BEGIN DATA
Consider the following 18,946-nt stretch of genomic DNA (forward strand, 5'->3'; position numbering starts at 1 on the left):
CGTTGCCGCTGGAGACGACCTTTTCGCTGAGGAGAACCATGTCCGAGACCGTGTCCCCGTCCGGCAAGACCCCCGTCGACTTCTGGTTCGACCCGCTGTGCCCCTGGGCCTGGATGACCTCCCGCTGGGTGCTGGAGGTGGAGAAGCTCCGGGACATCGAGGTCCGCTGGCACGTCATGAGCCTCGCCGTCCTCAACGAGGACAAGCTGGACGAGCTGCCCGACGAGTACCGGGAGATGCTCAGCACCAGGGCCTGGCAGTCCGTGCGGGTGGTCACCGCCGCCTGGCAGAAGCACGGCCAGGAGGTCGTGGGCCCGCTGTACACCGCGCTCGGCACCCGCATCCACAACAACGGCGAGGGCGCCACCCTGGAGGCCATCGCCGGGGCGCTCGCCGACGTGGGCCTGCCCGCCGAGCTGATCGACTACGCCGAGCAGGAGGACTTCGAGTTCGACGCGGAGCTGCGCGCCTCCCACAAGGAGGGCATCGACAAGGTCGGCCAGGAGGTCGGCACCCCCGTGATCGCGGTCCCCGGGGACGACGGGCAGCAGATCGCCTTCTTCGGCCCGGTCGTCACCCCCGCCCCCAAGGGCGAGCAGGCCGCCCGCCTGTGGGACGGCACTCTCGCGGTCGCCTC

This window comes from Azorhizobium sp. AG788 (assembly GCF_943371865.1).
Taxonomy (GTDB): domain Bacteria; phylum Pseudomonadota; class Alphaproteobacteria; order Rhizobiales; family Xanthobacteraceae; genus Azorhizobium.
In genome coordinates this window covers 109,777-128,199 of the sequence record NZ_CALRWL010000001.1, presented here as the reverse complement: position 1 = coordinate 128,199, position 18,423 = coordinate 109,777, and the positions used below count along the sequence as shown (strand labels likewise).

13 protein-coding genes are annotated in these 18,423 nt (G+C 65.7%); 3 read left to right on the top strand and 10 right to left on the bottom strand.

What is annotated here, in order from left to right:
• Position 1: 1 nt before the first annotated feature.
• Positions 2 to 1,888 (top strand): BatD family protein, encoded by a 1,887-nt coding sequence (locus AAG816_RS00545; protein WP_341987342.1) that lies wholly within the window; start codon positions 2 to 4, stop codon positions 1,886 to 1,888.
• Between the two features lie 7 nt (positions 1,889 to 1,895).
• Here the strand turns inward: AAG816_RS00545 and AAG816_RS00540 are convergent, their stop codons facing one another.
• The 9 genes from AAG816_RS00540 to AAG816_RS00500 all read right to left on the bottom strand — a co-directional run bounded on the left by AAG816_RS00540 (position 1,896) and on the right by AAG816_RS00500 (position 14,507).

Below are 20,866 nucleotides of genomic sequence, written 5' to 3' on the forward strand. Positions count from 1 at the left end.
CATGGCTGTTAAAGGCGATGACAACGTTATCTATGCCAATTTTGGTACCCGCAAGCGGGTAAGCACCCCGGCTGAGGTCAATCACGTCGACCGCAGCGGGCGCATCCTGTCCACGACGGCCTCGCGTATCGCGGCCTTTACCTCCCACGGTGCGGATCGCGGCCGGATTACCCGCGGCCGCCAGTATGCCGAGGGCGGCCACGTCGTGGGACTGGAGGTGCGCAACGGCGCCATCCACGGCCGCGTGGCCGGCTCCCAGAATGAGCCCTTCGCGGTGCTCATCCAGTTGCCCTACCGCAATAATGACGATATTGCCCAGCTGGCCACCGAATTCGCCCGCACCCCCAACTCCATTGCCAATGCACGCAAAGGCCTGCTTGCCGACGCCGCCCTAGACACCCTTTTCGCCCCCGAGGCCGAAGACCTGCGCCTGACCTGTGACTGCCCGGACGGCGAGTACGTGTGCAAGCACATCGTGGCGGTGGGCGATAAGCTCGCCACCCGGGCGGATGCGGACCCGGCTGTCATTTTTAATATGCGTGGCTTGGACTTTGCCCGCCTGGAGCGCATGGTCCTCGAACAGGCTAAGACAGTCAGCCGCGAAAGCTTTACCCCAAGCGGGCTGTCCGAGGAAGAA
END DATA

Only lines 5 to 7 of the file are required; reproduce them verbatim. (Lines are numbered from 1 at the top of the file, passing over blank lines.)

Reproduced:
In genome coordinates this window covers 109,777-128,199 of the sequence record NZ_CALRWL010000001.1, presented here as the reverse complement: position 1 = coordinate 128,199, position 18,423 = coordinate 109,777, and the positions used below count along the sequence as shown (strand labels likewise).

13 protein-coding genes are annotated in these 18,423 nt (G+C 65.7%); 3 read left to right on the top strand and 10 right to left on the bottom strand.

What is annotated here, in order from left to right: